Austal is also under investigation by US authorities over an alleged delay in informing the market of a big write-back on the navy work.
ASIC’s civil proceedings allege Austal and its former chief executive, David Singleton, breached the Corporations Act and ASIC Act.
The watchdog alleges Austal failed to immediately disclose to the market a material change in its prior earnings guidance.
Austal had indicated it expected its US shipbuilding business to be profitable in 2015-16, but subsequently became aware that it would likely generate a significant loss.
The shipbuilder provided earnings guidance on December 10, 2015, that suggested the US business’ earnings before interest and tax margin to be in the range of 4.5 per cent to 6.5 per cent and it expected to see margin improvement on its near $3.5 billion program to build littoral combat ships (LCS) for the US Navy.
The company affirmed its earnings guidance on February 23, 2016.
ASIC alleges that from at least June 4, 2016, Austal was aware that a write-back was likely required of at least $US90 million, which would generate a significant loss for the US business.
The Austal share price plunged on July 4 when it said it would report a $US115 million write-back on work in progress under the LCS program and record a statutory group EBIT loss in the range of $116 million-$121 million for fiscal 2016.
ASIC alleges Austal engaged in misleading or deceptive conduct by failing to correct or withdraw its previous guidance before the July 4 disclosures.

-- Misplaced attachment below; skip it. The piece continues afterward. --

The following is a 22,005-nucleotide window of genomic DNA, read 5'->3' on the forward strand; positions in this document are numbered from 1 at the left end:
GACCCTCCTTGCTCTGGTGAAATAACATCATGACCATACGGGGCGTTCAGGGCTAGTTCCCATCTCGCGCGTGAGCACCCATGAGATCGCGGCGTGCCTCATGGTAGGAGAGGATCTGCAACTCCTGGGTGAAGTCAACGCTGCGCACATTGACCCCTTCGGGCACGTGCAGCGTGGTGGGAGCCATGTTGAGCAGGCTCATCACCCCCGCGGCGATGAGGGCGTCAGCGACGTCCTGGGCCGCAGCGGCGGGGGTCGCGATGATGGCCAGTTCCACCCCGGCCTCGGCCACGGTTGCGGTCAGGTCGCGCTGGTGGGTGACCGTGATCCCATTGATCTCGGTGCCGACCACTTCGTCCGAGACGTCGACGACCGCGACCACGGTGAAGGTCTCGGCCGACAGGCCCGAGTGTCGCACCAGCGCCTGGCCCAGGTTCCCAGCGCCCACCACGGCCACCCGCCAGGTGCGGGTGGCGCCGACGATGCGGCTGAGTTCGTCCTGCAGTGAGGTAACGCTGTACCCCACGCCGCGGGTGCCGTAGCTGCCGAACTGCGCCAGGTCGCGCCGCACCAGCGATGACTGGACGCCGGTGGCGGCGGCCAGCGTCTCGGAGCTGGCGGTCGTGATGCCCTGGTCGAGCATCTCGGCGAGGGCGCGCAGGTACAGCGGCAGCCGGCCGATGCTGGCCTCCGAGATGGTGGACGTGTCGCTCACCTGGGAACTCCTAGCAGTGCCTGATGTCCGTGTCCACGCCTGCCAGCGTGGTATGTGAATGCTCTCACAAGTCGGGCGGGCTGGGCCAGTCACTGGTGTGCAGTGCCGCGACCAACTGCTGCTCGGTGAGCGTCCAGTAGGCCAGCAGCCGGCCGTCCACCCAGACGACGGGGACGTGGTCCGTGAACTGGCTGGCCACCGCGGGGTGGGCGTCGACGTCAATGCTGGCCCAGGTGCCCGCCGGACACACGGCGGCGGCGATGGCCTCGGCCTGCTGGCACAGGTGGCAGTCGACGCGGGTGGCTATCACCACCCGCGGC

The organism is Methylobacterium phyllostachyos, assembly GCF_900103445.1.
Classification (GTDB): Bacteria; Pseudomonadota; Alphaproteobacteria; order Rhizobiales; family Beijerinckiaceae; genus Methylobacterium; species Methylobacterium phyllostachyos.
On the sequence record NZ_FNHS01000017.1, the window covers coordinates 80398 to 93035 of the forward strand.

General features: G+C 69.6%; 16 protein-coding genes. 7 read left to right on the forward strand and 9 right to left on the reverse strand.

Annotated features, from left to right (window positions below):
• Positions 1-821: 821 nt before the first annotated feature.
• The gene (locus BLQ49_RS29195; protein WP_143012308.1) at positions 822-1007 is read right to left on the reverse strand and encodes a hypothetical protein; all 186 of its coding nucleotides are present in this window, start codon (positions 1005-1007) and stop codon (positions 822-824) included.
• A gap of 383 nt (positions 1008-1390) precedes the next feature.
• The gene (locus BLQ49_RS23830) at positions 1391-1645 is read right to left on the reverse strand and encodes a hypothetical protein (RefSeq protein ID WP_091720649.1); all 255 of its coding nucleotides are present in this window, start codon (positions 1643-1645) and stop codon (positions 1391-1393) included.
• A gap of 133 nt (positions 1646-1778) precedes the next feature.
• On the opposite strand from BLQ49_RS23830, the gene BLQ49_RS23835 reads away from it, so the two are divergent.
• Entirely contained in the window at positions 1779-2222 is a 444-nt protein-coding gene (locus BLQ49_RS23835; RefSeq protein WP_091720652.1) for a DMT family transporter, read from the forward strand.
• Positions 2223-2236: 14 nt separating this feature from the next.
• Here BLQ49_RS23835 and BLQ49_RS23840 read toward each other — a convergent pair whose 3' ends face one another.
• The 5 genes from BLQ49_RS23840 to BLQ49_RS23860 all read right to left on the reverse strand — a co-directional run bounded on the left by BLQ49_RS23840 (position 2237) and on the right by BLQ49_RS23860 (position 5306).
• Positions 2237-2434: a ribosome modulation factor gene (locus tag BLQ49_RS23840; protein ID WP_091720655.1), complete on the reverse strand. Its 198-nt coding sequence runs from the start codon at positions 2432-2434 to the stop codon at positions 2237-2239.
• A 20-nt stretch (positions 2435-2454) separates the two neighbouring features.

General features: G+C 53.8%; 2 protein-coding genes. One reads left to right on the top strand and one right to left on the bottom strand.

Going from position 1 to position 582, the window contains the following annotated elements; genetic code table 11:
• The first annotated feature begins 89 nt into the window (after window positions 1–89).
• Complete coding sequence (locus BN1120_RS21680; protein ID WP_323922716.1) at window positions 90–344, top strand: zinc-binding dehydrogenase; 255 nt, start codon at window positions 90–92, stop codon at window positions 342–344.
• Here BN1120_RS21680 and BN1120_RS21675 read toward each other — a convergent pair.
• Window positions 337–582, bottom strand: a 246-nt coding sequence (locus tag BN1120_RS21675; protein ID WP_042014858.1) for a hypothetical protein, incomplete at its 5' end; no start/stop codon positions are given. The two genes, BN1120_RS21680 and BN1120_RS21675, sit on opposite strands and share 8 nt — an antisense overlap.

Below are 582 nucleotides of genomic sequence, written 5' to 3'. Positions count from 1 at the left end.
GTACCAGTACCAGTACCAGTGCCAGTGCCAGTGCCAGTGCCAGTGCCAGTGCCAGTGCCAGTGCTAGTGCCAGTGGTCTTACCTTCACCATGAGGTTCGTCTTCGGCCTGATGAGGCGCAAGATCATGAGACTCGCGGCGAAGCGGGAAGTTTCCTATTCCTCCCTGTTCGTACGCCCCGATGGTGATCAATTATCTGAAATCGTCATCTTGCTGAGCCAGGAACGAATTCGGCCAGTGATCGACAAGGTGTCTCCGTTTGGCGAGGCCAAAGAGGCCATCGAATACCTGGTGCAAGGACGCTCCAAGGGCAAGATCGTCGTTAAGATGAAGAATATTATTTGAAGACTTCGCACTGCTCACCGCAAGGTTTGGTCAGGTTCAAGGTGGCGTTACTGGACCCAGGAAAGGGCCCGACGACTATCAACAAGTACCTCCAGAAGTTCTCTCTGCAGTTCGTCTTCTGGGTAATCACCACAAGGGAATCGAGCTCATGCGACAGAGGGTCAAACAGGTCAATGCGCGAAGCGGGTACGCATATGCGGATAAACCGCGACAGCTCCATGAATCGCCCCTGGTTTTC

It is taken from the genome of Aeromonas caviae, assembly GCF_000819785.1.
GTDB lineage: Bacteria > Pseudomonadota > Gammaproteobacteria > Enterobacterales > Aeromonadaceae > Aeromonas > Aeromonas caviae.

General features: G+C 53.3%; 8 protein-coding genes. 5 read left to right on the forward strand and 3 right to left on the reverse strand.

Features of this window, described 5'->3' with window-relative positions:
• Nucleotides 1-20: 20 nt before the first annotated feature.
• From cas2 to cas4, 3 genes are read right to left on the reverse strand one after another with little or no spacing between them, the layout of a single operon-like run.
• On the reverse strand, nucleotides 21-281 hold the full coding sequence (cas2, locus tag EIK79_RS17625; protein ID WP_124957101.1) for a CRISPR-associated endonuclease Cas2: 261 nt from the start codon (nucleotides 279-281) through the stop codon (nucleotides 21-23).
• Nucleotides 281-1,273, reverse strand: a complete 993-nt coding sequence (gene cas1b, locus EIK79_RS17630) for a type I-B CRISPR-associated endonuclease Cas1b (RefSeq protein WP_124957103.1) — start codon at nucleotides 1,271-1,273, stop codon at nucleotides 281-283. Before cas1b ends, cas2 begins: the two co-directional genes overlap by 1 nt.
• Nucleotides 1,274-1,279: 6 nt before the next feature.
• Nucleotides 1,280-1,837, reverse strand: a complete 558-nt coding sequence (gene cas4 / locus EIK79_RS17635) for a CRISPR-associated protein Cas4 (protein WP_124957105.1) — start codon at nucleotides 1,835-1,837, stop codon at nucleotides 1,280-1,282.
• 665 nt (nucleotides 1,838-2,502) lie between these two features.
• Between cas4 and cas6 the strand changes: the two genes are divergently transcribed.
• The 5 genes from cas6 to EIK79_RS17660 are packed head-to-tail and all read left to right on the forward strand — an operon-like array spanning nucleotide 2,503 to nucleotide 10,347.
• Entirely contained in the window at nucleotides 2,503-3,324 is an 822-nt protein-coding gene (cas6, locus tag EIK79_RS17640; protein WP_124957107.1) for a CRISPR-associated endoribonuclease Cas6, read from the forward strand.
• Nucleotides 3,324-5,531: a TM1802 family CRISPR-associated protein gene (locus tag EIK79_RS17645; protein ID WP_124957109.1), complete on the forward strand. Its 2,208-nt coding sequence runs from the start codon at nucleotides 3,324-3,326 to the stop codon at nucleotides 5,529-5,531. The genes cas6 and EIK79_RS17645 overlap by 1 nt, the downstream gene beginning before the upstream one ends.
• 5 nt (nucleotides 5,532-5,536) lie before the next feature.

Mr Singleton is accused of failing to exercise reasonable care and diligence as a director of Austal. He faces penalties of up to $400,000 if the ASIC case succeeds.
Mr Singleton said the matter related to an announcement made by Austal nearly five years ago concerning a very complex review which he instigated soon after becoming chief executive.
“ASIC contend that an announcement could have been made a month earlier than the announcement actually made. My view is that the company’s investigation was not sufficiently complete in several areas to support an earlier announcement which did not itself risk misinforming the market,” he said.
ASIC is seeking declarations and pecuniary penalties.
Austal said it would consider the documentation provided by ASIC before deciding its next steps.
The company is also being investigated by the US Department of Justice and the Securities Exchange Commission in relation to the events of 2015-16.
In February, Austal conceded there had been inaccuracies in internally generated cost estimates for building the littoral vessels. It said this resulted in the costs being understated by the US arm of the business.
The admission came after an external investigation commissioned by Austal and resulted in the resignation of Austal US president Craig Perciavalle.
The Austal share price had fallen 6¢ to $2.26 by mid-afternoon on Thursday.
Originally Appeared Here